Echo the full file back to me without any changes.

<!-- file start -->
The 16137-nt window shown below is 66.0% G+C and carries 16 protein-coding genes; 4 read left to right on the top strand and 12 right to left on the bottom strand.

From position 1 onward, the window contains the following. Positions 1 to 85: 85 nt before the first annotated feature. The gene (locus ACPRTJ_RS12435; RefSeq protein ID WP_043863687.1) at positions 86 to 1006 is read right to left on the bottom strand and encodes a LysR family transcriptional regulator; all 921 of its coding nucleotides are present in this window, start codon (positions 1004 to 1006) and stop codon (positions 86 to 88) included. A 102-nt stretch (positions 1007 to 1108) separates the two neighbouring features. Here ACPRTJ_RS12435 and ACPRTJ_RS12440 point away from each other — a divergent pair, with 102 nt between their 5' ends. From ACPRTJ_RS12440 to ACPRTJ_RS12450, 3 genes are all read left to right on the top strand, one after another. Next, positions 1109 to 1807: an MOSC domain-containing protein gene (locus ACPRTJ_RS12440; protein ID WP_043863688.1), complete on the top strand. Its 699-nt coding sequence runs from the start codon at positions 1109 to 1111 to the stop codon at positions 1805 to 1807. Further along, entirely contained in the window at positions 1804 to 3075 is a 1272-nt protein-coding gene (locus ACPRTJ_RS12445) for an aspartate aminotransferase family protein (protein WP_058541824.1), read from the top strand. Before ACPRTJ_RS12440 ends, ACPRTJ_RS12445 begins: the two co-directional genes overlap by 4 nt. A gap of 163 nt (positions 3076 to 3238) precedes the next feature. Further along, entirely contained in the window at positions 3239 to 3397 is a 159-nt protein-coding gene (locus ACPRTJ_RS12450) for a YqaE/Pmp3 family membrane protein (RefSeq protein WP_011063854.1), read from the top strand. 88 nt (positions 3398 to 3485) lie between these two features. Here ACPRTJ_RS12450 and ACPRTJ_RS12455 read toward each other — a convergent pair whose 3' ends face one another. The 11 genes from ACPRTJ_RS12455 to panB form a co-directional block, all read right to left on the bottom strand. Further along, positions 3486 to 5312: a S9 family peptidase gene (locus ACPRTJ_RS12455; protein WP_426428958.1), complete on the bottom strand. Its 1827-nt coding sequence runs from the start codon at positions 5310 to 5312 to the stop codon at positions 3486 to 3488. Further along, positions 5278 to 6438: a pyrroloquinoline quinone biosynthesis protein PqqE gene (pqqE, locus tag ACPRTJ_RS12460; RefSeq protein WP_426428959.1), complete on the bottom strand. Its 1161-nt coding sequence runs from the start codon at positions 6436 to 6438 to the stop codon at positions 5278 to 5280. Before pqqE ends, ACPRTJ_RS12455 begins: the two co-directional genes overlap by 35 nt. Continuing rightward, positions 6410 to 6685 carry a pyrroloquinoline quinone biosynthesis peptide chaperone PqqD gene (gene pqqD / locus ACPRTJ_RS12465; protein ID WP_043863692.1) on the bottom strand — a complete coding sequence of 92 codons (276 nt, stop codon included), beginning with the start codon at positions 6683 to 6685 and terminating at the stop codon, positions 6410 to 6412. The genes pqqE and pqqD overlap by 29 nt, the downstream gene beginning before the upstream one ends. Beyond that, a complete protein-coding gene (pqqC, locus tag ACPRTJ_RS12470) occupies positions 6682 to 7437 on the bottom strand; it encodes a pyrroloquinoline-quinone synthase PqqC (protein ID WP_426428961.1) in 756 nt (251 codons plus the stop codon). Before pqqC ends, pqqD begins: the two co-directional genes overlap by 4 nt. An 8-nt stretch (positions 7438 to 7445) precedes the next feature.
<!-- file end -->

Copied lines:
The 16137-nt window shown below is 66.0% G+C and carries 16 protein-coding genes; 4 read left to right on the top strand and 12 right to left on the bottom strand.

From position 1 onward, the window contains the following. Positions 1 to 85: 85 nt before the first annotated feature. The gene (locus ACPRTJ_RS12435; RefSeq protein ID WP_043863687.1) at positions 86 to 1006 is read right to left on the bottom strand and encodes a LysR family transcriptional regulator; all 921 of its coding nucleotides are present in this window, start codon (positions 1004 to 1006) and stop codon (positions 86 to 88) included. A 102-nt stretch (positions 1007 to 1108) separates the two neighbouring features. Here ACPRTJ_RS12435 and ACPRTJ_RS12440 point away from each other — a divergent pair, with 102 nt between their 5' ends. From ACPRTJ_RS12440 to ACPRTJ_RS12450, 3 genes are all read left to right on the top strand, one after another. Next, positions 1109 to 1807: an MOSC domain-containing protein gene (locus ACPRTJ_RS12440; protein ID WP_043863688.1), complete on the top strand. Its 699-nt coding sequence runs from the start codon at positions 1109 to 1111 to the stop codon at positions 1805 to 1807. Further along, entirely contained in the window at positions 1804 to 3075 is a 1272-nt protein-coding gene (locus ACPRTJ_RS12445) for an aspartate aminotransferase family protein (protein WP_058541824.1), read from the top strand. Before ACPRTJ_RS12440 ends, ACPRTJ_RS12445 begins: the two co-directional genes overlap by 4 nt. A gap of 163 nt (positions 3076 to 3238) precedes the next feature. Further along, entirely contained in the window at positions 3239 to 3397 is a 159-nt protein-coding gene (locus ACPRTJ_RS12450) for a YqaE/Pmp3 family membrane protein (RefSeq protein WP_011063854.1), read from the top strand. 88 nt (positions 3398 to 3485) lie between these two features. Here ACPRTJ_RS12450 and ACPRTJ_RS12455 read toward each other — a convergent pair whose 3' ends face one another. The 11 genes from ACPRTJ_RS12455 to panB form a co-directional block, all read right to left on the bottom strand. Further along, positions 3486 to 5312: a S9 family peptidase gene (locus ACPRTJ_RS12455; protein WP_426428958.1), complete on the bottom strand. Its 1827-nt coding sequence runs from the start codon at positions 5310 to 5312 to the stop codon at positions 3486 to 3488. Further along, positions 5278 to 6438: a pyrroloquinoline quinone biosynthesis protein PqqE gene (pqqE, locus tag ACPRTJ_RS12460; RefSeq protein WP_426428959.1), complete on the bottom strand. Its 1161-nt coding sequence runs from the start codon at positions 6436 to 6438 to the stop codon at positions 5278 to 5280. Before pqqE ends, ACPRTJ_RS12455 begins: the two co-directional genes overlap by 35 nt. Continuing rightward, positions 6410 to 6685 carry a pyrroloquinoline quinone biosynthesis peptide chaperone PqqD gene (gene pqqD / locus ACPRTJ_RS12465; protein ID WP_043863692.1) on the bottom strand — a complete coding sequence of 92 codons (276 nt, stop codon included), beginning with the start codon at positions 6683 to 6685 and terminating at the stop codon, positions 6410 to 6412. The genes pqqE and pqqD overlap by 29 nt, the downstream gene beginning before the upstream one ends. Beyond that, a complete protein-coding gene (pqqC, locus tag ACPRTJ_RS12470) occupies positions 6682 to 7437 on the bottom strand; it encodes a pyrroloquinoline-quinone synthase PqqC (protein ID WP_426428961.1) in 756 nt (251 codons plus the stop codon). Before pqqC ends, pqqD begins: the two co-directional genes overlap by 4 nt. An 8-nt stretch (positions 7438 to 7445) precedes the next feature.